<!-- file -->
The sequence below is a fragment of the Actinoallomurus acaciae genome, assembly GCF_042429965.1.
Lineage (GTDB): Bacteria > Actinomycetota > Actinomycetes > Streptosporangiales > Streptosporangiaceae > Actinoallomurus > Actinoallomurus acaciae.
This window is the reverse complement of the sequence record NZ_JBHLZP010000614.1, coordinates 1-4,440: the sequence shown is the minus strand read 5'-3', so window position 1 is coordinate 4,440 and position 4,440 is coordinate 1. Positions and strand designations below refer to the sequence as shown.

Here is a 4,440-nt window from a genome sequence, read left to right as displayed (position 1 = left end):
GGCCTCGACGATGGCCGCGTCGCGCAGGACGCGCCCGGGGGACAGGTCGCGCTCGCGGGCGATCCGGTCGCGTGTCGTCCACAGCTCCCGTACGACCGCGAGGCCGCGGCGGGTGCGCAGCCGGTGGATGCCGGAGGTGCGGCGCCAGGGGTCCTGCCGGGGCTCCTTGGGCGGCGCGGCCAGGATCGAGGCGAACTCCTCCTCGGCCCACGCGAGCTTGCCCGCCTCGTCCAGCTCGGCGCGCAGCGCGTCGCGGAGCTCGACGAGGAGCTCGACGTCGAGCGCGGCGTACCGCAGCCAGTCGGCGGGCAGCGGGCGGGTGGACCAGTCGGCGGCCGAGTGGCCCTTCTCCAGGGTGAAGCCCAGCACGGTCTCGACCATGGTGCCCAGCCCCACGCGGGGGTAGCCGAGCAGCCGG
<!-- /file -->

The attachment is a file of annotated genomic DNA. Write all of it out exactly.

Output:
The sequence below is a fragment of the Actinoallomurus acaciae genome, assembly GCF_042429965.1.
Lineage (GTDB): Bacteria > Actinomycetota > Actinomycetes > Streptosporangiales > Streptosporangiaceae > Actinoallomurus > Actinoallomurus acaciae.
This window is the reverse complement of the sequence record NZ_JBHLZP010000614.1, coordinates 1-4,440: the sequence shown is the minus strand read 5'-3', so window position 1 is coordinate 4,440 and position 4,440 is coordinate 1. Positions and strand designations below refer to the sequence as shown.

Here is a 4,440-nt window from a genome sequence, read left to right as displayed (position 1 = left end):
GGCCTCGACGATGGCCGCGTCGCGCAGGACGCGCCCGGGGGACAGGTCGCGCTCGCGGGCGATCCGGTCGCGTGTCGTCCACAGCTCCCGTACGACCGCGAGGCCGCGGCGGGTGCGCAGCCGGTGGATGCCGGAGGTGCGGCGCCAGGGGTCCTGCCGGGGCTCCTTGGGCGGCGCGGCCAGGATCGAGGCGAACTCCTCCTCGGCCCACGCGAGCTTGCCCGCCTCGTCCAGCTCGGCGCGCAGCGCGTCGCGGAGCTCGACGAGGAGCTCGACGTCGAGCGCGGCGTACCGCAGCCAGTCGGCGGGCAGCGGGCGGGTGGACCAGTCGGCGGCCGAGTGGCCCTTCTCCAGGGTGAAGCCCAGCACGGTCTCGACCATGGTGCCCAGCCCCACGCGGGGGTAGCCGAGCAGCCGG